Genes can increase risk of heart attack

November 12, 2013

A variation in a gene which affects a large proportion of the population is correlated with a higher risk for myocardial infarction. Anaysis of data from the Berlin Aging Study II (BASE-II) contributed to this finding. The researchers report their results in the latest issue of the scientific journal “Nature”.

Starting with a severely affected family, a research team led by Jeanette Erdmann, Christian Hengstenberg and Heribert Schunkert,  University of Lübeck and Deutsches Herzzentrum München, identified a novel mechanism leading to myocardial infarction. Specifically, the scientists detected two mutations that jointly blocked nitric oxide signalling in platelets leading to accelerated thrombus formation. Another variant of the same enzyme, affecting a large proportion of the population, was also found to affect coronary risk, albeit to a much lesser extent. Scientists from the Berliner Age Study II (BASE-II) participated with recent data from the BASE-II study. Co-authors is the chair of the BASE-II consortium, Elisabeth Steinhagen-Thiessen, professor at the Charité Berlin, as well as Lars Bertram from the Max Planck Institute for Molecular Genetics, and Shu-Chen Li, who is an associated scientist at the Max Planck Institute for Human Development. The work was published on November 10th in the prestigious journal "Nature".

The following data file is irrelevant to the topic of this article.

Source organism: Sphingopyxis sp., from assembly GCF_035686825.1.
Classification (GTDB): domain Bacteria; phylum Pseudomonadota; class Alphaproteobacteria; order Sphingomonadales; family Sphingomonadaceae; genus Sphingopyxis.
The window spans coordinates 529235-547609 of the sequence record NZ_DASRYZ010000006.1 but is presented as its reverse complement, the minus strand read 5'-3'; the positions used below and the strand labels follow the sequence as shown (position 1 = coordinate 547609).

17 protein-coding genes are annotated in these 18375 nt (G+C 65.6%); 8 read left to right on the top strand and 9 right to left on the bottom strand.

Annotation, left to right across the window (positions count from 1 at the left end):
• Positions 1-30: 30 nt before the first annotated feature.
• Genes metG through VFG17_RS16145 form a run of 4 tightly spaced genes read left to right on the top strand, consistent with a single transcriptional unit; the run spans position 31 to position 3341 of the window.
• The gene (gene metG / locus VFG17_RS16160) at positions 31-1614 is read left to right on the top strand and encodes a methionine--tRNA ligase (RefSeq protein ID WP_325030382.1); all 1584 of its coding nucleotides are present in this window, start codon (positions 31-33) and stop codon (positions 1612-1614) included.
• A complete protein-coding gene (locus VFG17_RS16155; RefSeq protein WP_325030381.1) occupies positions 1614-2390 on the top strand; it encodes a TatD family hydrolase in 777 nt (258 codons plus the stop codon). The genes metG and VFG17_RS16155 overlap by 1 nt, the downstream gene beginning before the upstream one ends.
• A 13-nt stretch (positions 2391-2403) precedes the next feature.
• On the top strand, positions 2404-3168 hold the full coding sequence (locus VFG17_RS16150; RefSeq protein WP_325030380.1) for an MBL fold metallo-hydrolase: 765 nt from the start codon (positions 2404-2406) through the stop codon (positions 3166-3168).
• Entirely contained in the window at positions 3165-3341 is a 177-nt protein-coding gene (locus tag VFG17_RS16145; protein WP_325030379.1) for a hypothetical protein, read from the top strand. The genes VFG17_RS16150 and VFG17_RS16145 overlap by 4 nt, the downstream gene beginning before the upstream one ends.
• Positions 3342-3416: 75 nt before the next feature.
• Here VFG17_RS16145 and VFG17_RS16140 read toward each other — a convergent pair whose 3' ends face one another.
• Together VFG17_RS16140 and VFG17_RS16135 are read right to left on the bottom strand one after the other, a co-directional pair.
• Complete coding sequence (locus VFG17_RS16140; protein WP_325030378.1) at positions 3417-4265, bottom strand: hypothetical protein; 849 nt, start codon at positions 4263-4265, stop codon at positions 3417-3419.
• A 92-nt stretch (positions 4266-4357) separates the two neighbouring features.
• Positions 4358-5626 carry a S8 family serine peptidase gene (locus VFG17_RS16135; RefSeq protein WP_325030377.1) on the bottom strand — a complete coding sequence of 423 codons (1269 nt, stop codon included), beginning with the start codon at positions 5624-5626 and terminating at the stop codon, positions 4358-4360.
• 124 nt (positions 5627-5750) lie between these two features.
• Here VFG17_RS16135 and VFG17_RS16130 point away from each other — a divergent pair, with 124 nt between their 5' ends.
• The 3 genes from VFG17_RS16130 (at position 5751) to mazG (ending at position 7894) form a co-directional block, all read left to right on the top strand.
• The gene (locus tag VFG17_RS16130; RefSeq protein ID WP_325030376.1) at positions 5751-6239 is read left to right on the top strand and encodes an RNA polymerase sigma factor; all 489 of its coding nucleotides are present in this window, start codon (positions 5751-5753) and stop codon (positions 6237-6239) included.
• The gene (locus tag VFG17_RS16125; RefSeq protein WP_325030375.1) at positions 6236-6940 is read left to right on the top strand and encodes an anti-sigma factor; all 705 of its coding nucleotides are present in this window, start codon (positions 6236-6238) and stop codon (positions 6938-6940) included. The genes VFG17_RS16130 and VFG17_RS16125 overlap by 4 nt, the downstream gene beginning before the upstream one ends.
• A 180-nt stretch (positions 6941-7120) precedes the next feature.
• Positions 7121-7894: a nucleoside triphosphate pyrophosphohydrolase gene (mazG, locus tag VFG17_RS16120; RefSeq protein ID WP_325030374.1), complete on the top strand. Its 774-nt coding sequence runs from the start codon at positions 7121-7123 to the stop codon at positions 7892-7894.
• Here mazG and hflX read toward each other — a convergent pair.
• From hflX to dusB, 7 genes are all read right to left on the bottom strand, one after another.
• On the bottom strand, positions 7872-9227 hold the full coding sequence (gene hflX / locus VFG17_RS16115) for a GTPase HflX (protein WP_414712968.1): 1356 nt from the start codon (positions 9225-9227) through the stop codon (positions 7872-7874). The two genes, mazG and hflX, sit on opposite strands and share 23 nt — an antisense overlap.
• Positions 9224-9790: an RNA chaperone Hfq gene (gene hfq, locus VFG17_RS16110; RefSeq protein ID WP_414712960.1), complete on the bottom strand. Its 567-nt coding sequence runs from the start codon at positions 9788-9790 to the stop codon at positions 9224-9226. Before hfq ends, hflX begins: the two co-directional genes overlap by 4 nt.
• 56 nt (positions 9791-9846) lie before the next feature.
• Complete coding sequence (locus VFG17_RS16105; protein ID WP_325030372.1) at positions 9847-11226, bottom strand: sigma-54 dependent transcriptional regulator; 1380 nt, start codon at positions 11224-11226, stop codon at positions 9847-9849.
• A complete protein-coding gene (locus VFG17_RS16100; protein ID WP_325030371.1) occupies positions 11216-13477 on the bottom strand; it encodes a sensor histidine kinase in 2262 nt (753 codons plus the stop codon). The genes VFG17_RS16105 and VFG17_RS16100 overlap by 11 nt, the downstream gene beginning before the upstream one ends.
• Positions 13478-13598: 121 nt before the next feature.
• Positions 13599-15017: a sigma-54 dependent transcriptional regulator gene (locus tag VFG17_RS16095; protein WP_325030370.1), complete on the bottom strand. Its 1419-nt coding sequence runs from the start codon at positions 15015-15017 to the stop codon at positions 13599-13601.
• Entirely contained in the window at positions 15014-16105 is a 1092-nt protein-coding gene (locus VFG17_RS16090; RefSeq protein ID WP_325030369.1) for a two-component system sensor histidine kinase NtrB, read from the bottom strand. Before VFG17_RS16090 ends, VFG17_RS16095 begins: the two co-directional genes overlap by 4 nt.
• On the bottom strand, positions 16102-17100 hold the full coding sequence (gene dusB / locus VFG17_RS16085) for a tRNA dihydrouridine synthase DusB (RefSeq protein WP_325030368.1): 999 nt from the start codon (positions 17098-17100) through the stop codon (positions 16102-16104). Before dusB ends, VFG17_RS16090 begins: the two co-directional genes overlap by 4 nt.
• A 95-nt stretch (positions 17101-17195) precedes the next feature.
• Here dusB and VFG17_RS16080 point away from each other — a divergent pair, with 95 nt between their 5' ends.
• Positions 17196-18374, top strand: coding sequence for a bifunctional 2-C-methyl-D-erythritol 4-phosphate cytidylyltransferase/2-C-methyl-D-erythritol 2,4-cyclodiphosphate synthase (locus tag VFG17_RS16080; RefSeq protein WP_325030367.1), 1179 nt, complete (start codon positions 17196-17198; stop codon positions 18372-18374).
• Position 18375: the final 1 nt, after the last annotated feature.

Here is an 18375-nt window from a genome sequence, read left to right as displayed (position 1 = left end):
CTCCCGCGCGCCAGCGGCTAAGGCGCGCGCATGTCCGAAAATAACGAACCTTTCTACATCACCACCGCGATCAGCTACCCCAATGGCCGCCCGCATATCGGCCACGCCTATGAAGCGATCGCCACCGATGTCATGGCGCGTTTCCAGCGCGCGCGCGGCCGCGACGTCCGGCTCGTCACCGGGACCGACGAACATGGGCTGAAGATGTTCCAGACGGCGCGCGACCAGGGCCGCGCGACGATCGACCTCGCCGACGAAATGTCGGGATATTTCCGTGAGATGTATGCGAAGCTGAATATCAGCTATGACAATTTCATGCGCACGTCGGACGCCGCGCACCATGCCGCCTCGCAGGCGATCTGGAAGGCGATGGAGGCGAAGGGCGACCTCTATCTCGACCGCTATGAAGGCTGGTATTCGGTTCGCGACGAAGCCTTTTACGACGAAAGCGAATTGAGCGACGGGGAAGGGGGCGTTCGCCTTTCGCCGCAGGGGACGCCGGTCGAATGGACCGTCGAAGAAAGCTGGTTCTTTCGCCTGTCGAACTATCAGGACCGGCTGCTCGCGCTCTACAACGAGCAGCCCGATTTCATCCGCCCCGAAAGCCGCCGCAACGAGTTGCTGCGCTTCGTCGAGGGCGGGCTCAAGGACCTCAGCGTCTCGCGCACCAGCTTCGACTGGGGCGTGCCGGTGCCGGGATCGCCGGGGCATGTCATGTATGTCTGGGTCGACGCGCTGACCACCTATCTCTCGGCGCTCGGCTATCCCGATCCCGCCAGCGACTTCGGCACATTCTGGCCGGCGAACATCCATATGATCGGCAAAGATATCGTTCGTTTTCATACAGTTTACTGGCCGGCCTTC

Find the press release in the box of the left. 

Find the article "Dysfunctional nitric oxide signalling increases risk of myocardial infarction". In: Nature. DOI: 10.1038/nature12722.

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